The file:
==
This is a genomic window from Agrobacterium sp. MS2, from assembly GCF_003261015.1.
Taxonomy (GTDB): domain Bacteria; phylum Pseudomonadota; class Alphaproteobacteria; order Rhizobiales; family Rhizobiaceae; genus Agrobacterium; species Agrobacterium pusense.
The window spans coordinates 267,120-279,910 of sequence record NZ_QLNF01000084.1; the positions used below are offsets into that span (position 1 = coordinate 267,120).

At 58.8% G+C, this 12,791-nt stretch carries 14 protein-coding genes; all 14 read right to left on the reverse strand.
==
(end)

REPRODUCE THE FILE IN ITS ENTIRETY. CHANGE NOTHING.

This is a genomic window from Agrobacterium sp. MS2, from assembly GCF_003261015.1.
Taxonomy (GTDB): domain Bacteria; phylum Pseudomonadota; class Alphaproteobacteria; order Rhizobiales; family Rhizobiaceae; genus Agrobacterium; species Agrobacterium pusense.
The window spans coordinates 267,120-279,910 of sequence record NZ_QLNF01000084.1; the positions used below are offsets into that span (position 1 = coordinate 267,120).

At 58.8% G+C, this 12,791-nt stretch carries 14 protein-coding genes; all 14 read right to left on the reverse strand.